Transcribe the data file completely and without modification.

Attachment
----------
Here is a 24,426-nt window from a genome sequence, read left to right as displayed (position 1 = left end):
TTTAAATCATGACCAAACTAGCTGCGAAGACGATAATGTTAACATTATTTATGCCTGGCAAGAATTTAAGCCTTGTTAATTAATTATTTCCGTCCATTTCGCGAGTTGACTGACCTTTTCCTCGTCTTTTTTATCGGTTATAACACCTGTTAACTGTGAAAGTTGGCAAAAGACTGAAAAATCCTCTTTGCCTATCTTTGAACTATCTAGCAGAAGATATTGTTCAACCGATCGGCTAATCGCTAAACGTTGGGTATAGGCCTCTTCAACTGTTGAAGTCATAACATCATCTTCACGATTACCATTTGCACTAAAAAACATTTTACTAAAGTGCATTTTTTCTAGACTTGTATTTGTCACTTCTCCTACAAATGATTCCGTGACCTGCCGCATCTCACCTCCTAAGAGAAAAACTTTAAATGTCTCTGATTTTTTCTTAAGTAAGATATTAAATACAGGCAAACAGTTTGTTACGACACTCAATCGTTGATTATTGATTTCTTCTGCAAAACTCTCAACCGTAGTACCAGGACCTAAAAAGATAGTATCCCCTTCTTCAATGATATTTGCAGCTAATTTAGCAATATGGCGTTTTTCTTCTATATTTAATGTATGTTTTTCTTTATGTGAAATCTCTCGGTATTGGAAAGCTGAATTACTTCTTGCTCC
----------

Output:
Here is a 24,426-nt window from a genome sequence, read left to right as displayed (position 1 = left end):
TTTAAATCATGACCAAACTAGCTGCGAAGACGATAATGTTAACATTATTTATGCCTGGCAAGAATTTAAGCCTTGTTAATTAATTATTTCCGTCCATTTCGCGAGTTGACTGACCTTTTCCTCGTCTTTTTTATCGGTTATAACACCTGTTAACTGTGAAAGTTGGCAAAAGACTGAAAAATCCTCTTTGCCTATCTTTGAACTATCTAGCAGAAGATATTGTTCAACCGATCGGCTAATCGCTAAACGTTGGGTATAGGCCTCTTCAACTGTTGAAGTCATAACATCATCTTCACGATTACCATTTGCACTAAAAAACATTTTACTAAAGTGCATTTTTTCTAGACTTGTATTTGTCACTTCTCCTACAAATGATTCCGTGACCTGCCGCATCTCACCTCCTAAGAGAAAAACTTTAAATGTCTCTGATTTTTTCTTAAGTAAGATATTAAATACAGGCAAACAGTTTGTTACGACACTCAATCGTTGATTATTGATTTCTTCTGCAAAACTCTCAACCGTAGTACCAGGACCTAAAAAGATAGTATCCCCTTCTTCAATGATATTTGCAGCTAATTTAGCAATATGGCGTTTTTCTTCTATATTTAATGTATGTTTTTCTTTATGTGAAATCTCTCGGTATTGGAAAGCTGAATTACTTCTTGCTCC